Click on a subject to see examples of how plant-related science and garden activities support the National Standards Scope-and-Sequence of Teaching and Learning.


Subjects : Math : Social Studies : Geography : Reading/English/Language Arts


Math

Kindergarten

  • Measuring the schoolyard garden, both before and after construction, with various non-standard units (hand-widths, arm-lengths, etc.).
  • Identifying shapes in the garden.
  • Recording the daily temperature on a classroom chart.

Grade 1
  • Measuring the schoolyard garden both before and after construction with non-standard and standard units.
  • Identifying two- and three-dimensional shapes in the garden.
  • Collecting data on daily temperature in the garden and recording it on a classroom chart.
  • Recognizing patterns in the garden.

Grade 2
  • Measuring the garden in metric units.
  • Dividing garden beds to gain understanding of simple fractions.
  • Measuring the daily temperature and recording it.
  • Identifying symmetry and asymmetry in the garden.

Grade 3
  • Measuring the perimeter and area of the garden.
  • Measuring temperature of air and soil in the garden.
  • Diving garden beds into fractional units.
  • Identifying geometric shapes and concepts in the garden.

Grade 4
  • Measuring the garden and creating a map to scale.
  • Identifying geometric shapes and concepts in the garden.
  • Using the garden measurements to demonstrate fractions and decimals.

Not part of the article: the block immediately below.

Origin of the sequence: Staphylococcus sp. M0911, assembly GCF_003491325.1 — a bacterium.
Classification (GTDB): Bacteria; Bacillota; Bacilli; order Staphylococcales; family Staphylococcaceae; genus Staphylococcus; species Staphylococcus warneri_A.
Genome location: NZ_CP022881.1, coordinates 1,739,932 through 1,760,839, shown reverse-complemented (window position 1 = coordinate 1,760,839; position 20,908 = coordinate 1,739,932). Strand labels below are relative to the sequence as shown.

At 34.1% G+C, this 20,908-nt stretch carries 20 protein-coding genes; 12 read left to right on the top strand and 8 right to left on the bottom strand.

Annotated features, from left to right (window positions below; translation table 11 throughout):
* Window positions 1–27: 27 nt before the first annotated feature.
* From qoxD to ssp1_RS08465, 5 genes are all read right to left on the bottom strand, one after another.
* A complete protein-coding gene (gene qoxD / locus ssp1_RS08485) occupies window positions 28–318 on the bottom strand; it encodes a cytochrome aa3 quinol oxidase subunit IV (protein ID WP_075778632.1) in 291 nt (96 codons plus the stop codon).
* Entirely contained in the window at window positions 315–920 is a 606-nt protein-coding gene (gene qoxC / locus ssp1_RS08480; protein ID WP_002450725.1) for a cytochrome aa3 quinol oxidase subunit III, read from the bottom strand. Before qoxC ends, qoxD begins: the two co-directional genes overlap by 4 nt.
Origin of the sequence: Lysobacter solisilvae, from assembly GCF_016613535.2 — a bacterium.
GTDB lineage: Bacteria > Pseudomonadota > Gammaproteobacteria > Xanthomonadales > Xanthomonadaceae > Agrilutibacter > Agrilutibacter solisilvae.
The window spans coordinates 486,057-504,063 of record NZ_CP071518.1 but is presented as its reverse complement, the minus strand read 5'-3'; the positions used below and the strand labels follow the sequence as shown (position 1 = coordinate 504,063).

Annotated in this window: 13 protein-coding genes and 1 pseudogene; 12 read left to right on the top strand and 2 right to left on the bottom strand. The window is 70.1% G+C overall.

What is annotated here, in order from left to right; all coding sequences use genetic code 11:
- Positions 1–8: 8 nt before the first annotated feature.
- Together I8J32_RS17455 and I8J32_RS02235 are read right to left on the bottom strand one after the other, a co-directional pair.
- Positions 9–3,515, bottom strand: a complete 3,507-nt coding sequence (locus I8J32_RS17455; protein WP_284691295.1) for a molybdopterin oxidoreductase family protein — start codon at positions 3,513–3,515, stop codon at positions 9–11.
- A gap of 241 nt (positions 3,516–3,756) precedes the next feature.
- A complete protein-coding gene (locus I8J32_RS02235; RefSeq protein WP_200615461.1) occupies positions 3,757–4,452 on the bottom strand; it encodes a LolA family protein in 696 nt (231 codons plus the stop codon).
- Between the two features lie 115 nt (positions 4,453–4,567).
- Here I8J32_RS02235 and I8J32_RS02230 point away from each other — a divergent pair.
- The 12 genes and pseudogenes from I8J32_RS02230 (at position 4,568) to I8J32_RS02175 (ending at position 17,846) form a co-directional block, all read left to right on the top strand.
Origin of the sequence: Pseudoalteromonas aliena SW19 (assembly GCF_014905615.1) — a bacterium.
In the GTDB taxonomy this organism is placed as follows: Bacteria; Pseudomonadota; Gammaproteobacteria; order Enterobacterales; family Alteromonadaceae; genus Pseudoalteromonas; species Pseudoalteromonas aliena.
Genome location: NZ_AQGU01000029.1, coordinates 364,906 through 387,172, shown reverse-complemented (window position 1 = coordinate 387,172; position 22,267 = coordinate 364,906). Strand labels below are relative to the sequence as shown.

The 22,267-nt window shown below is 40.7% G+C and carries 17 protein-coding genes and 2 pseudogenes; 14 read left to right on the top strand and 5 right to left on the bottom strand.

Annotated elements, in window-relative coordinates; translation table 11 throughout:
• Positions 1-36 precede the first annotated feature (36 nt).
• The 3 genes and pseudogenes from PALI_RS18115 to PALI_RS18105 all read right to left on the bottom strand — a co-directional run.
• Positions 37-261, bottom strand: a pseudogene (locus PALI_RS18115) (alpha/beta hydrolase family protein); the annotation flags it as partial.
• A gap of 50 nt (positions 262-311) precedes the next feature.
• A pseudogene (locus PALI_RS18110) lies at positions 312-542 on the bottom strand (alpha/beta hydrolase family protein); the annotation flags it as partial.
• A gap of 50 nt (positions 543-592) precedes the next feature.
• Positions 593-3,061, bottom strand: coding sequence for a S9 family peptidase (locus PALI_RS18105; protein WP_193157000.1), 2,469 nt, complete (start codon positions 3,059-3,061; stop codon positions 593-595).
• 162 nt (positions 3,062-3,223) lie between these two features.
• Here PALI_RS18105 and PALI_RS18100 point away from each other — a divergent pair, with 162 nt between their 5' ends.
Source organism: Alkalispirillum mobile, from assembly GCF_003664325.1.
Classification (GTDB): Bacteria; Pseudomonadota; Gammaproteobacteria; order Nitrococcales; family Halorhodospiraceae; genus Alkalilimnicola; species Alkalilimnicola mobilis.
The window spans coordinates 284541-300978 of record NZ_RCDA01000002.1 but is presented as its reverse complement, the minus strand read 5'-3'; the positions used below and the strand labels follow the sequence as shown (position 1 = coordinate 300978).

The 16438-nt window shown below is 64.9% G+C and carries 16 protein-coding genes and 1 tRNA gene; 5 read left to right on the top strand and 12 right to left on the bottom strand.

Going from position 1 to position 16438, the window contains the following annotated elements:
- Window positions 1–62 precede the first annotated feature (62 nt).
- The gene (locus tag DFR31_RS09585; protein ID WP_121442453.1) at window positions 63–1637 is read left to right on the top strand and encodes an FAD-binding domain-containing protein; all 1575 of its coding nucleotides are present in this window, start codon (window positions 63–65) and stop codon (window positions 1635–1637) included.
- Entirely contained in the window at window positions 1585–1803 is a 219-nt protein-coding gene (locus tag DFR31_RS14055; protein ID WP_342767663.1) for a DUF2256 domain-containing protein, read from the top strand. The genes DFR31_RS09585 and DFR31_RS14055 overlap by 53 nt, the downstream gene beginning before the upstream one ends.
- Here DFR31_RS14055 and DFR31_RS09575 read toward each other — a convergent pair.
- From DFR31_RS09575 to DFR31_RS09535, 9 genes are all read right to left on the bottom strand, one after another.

• Create a graph to illustrate data from plant studies, such as a bar graph to show the number of seedlings that sprout or a line graph to show the growth of a plant over time.

Grade 5
  • Measure perimeter and area of the garden using metric units.
  • Calculate the volume of soil in a plant bed.
  • Create graphs to illustrate data from plant studies in the garden.
  • Identify geometric shapes and concepts in the garden.

Grade 6
  • Measure the garden; calculate the volume of soil in a garden plot.
  • Observe a plant over time and graph its growth over time.
  • Solve story/word problems related to the garden.

Grade 7
  • Measure and calculate perimeter, area, surface area, and volume of garden beds.
  • Create graphs to show data collected from experiments in the garden.
  • Identify geometric shapes and concepts in the garden.

Grade 8
  • Perform experiments in the garden, collect numerical data, and create a graph.
  • Identify geometric shapes and concepts in the garden.
  • Practice various measuring techniques in the garden.

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Social Studies

Kindergarten
  • Identifying garden plants that are used or have been used by various cultures.
  • Relate folk tales, fables, and myths to the garden.
  • While discussing family roles of various cultures, highlight agriculture and/or gardening practices.

Grade 1
  • Relate legends, myths, stories, and fables to the garden.
  • Apply what is learned about rules of conduct and work to behavior in the garden.
  • Relate study of elements of culture to the plants and activities in the school garden; grow plants used by various cultures.

Grade 2
  • Apply rules of conduct, rights and responsibilities to behavior in the school garden.
  • Introduce botanical/garden/agricultural details into study of the diversity of backgrounds of Americans; grow plants from other cultures in your school garden.
  • Use the garden to illustrate simple economic concepts.

Grade 3
  • Highlight gardens, plants, agriculture, and nature in study of cultural diversity. Grow plants from theses cultures in the school garden.
  • Consider how inventions and new developments in agriculture have influenced gardening practices used in the school garden.

Grade 4
  • Use the garden to illustrate economic concepts such as effects of supply and demand.
  • Grow plants from Africa and Asia.

Grade 5
  • Discuss botanical/agricultural contributions by various cultures and grow some of the plants discussed.

Grade 6
  • Use the garden to illustrate economic concepts such as effects of supply and demand.
  • Grow plants from Africa and Asia.

Grade 7